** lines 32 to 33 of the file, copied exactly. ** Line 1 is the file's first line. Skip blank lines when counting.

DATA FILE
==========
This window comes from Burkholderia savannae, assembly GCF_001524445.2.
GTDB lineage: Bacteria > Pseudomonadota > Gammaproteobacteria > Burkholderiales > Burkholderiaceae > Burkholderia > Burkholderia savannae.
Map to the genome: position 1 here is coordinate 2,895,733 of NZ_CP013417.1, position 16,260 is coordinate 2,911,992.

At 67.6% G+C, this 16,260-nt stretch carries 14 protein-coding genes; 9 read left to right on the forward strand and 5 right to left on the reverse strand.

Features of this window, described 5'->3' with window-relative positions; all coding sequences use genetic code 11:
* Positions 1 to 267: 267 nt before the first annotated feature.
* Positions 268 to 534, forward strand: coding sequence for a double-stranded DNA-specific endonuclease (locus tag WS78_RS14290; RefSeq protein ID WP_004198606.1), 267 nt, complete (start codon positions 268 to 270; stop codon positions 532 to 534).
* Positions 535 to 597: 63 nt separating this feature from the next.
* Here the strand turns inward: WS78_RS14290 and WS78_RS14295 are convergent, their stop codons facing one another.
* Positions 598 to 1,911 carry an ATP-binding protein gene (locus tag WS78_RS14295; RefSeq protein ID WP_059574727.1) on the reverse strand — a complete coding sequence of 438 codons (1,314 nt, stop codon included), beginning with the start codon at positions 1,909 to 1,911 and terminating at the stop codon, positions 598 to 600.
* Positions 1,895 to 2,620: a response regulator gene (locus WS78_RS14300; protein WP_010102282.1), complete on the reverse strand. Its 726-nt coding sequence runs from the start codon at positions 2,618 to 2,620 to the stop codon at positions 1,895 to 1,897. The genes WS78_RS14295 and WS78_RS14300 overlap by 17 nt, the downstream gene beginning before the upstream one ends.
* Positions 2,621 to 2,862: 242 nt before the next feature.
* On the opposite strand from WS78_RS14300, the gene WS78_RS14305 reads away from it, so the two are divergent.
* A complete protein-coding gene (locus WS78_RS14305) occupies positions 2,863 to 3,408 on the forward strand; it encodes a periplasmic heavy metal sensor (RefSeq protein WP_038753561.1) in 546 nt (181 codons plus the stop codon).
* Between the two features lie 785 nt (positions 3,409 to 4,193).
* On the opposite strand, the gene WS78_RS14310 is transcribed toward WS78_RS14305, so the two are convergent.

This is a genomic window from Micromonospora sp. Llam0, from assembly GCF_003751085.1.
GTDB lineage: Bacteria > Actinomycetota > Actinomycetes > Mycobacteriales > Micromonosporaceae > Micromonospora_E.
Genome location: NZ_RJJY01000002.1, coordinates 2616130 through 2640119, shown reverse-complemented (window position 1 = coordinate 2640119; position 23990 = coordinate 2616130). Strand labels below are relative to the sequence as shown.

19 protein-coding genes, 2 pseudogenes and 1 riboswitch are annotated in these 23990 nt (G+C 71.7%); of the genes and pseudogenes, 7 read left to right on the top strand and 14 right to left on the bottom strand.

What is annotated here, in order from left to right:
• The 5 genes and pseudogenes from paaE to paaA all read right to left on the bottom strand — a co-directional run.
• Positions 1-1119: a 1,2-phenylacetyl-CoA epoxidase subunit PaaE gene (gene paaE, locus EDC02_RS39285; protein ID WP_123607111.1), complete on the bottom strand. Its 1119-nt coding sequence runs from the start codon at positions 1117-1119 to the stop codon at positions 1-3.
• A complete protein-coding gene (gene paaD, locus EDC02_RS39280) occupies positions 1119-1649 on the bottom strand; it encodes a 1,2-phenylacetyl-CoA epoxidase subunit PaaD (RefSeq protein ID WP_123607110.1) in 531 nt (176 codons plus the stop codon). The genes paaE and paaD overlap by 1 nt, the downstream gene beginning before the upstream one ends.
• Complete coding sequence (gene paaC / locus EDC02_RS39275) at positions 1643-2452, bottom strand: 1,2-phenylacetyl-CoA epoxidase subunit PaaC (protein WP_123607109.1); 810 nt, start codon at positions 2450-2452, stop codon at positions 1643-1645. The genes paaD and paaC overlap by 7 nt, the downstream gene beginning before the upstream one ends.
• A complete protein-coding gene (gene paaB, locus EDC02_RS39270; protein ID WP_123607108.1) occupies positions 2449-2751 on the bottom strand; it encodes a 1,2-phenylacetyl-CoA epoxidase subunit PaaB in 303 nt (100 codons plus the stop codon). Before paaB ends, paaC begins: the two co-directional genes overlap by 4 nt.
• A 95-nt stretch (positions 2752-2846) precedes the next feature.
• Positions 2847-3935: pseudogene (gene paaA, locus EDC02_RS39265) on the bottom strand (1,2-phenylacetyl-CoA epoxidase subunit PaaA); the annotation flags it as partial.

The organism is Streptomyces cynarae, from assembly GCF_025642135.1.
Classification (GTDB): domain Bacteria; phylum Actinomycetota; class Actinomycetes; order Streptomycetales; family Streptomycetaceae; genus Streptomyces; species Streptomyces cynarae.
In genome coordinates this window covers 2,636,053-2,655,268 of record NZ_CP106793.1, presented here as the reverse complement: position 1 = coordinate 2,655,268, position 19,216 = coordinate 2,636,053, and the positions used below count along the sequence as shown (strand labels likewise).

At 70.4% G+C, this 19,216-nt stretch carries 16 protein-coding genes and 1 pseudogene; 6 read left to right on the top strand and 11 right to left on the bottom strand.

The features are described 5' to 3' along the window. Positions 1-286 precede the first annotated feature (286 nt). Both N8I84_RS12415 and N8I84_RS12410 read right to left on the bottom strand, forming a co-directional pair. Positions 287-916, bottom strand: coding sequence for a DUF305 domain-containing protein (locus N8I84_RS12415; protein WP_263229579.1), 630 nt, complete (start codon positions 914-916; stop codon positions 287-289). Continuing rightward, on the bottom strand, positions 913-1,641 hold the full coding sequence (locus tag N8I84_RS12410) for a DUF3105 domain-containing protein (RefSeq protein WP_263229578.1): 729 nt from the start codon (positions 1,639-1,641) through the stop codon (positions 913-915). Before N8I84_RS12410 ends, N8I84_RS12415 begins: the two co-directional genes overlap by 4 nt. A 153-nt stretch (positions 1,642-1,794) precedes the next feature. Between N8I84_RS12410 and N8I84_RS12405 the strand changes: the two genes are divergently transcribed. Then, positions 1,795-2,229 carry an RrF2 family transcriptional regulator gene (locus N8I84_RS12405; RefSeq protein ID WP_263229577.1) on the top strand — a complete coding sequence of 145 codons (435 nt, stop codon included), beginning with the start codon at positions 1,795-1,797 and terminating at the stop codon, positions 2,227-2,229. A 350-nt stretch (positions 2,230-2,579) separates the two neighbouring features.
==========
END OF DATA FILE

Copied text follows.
At 70.4% G+C, this 19,216-nt stretch carries 16 protein-coding genes and 1 pseudogene; 6 read left to right on the top strand and 11 right to left on the bottom strand.

The features are described 5' to 3' along the window. Positions 1-286 precede the first annotated feature (286 nt). Both N8I84_RS12415 and N8I84_RS12410 read right to left on the bottom strand, forming a co-directional pair. Positions 287-916, bottom strand: coding sequence for a DUF305 domain-containing protein (locus N8I84_RS12415; protein WP_263229579.1), 630 nt, complete (start codon positions 914-916; stop codon positions 287-289). Continuing rightward, on the bottom strand, positions 913-1,641 hold the full coding sequence (locus tag N8I84_RS12410) for a DUF3105 domain-containing protein (RefSeq protein WP_263229578.1): 729 nt from the start codon (positions 1,639-1,641) through the stop codon (positions 913-915). Before N8I84_RS12410 ends, N8I84_RS12415 begins: the two co-directional genes overlap by 4 nt. A 153-nt stretch (positions 1,642-1,794) precedes the next feature. Between N8I84_RS12410 and N8I84_RS12405 the strand changes: the two genes are divergently transcribed. Then, positions 1,795-2,229 carry an RrF2 family transcriptional regulator gene (locus N8I84_RS12405; RefSeq protein ID WP_263229577.1) on the top strand — a complete coding sequence of 145 codons (435 nt, stop codon included), beginning with the start codon at positions 1,795-1,797 and terminating at the stop codon, positions 2,227-2,229. A 350-nt stretch (positions 2,230-2,579) separates the two neighbouring features.